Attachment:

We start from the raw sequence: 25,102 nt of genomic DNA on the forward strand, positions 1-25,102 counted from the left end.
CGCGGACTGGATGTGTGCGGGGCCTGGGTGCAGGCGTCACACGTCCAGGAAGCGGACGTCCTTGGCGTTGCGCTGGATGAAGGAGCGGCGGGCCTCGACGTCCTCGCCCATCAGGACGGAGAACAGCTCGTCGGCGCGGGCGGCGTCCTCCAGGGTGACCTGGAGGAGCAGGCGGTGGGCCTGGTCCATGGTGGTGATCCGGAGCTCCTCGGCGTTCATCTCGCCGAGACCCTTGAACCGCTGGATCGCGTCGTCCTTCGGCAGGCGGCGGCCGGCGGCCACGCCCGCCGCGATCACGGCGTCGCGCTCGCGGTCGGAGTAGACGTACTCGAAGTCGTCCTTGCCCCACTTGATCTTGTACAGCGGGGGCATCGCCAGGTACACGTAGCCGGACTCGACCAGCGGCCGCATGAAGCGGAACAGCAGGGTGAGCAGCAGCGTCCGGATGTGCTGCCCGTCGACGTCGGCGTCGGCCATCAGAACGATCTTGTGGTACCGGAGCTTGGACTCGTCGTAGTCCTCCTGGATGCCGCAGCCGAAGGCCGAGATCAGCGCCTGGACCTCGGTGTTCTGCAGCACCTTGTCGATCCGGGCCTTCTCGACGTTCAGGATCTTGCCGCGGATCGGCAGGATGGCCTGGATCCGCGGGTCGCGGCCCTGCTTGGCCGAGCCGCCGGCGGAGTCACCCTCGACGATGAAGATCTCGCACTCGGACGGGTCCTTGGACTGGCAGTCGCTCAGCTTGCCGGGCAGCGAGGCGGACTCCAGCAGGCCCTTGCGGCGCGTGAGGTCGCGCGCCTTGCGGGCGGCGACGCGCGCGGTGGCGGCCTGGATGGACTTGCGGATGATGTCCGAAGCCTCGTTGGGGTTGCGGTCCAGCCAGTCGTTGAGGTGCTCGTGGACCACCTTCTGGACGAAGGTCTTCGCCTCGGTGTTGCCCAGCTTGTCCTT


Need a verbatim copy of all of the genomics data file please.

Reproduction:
We start from the raw sequence: 25,102 nt of genomic DNA on the forward strand, positions 1-25,102 counted from the left end.
CGCGGACTGGATGTGTGCGGGGCCTGGGTGCAGGCGTCACACGTCCAGGAAGCGGACGTCCTTGGCGTTGCGCTGGATGAAGGAGCGGCGGGCCTCGACGTCCTCGCCCATCAGGACGGAGAACAGCTCGTCGGCGCGGGCGGCGTCCTCCAGGGTGACCTGGAGGAGCAGGCGGTGGGCCTGGTCCATGGTGGTGATCCGGAGCTCCTCGGCGTTCATCTCGCCGAGACCCTTGAACCGCTGGATCGCGTCGTCCTTCGGCAGGCGGCGGCCGGCGGCCACGCCCGCCGCGATCACGGCGTCGCGCTCGCGGTCGGAGTAGACGTACTCGAAGTCGTCCTTGCCCCACTTGATCTTGTACAGCGGGGGCATCGCCAGGTACACGTAGCCGGACTCGACCAGCGGCCGCATGAAGCGGAACAGCAGGGTGAGCAGCAGCGTCCGGATGTGCTGCCCGTCGACGTCGGCGTCGGCCATCAGAACGATCTTGTGGTACCGGAGCTTGGACTCGTCGTAGTCCTCCTGGATGCCGCAGCCGAAGGCCGAGATCAGCGCCTGGACCTCGGTGTTCTGCAGCACCTTGTCGATCCGGGCCTTCTCGACGTTCAGGATCTTGCCGCGGATCGGCAGGATGGCCTGGATCCGCGGGTCGCGGCCCTGCTTGGCCGAGCCGCCGGCGGAGTCACCCTCGACGATGAAGATCTCGCACTCGGACGGGTCCTTGGACTGGCAGTCGCTCAGCTTGCCGGGCAGCGAGGCGGACTCCAGCAGGCCCTTGCGGCGCGTGAGGTCGCGCGCCTTGCGGGCGGCGACGCGCGCGGTGGCGGCCTGGATGGACTTGCGGATGATGTCCGAAGCCTCGTTGGGGTTGCGGTCCAGCCAGTCGTTGAGGTGCTCGTGGACCACCTTCTGGACGAAGGTCTTCGCCTCGGTGTTGCCCAGCTTGTCCTT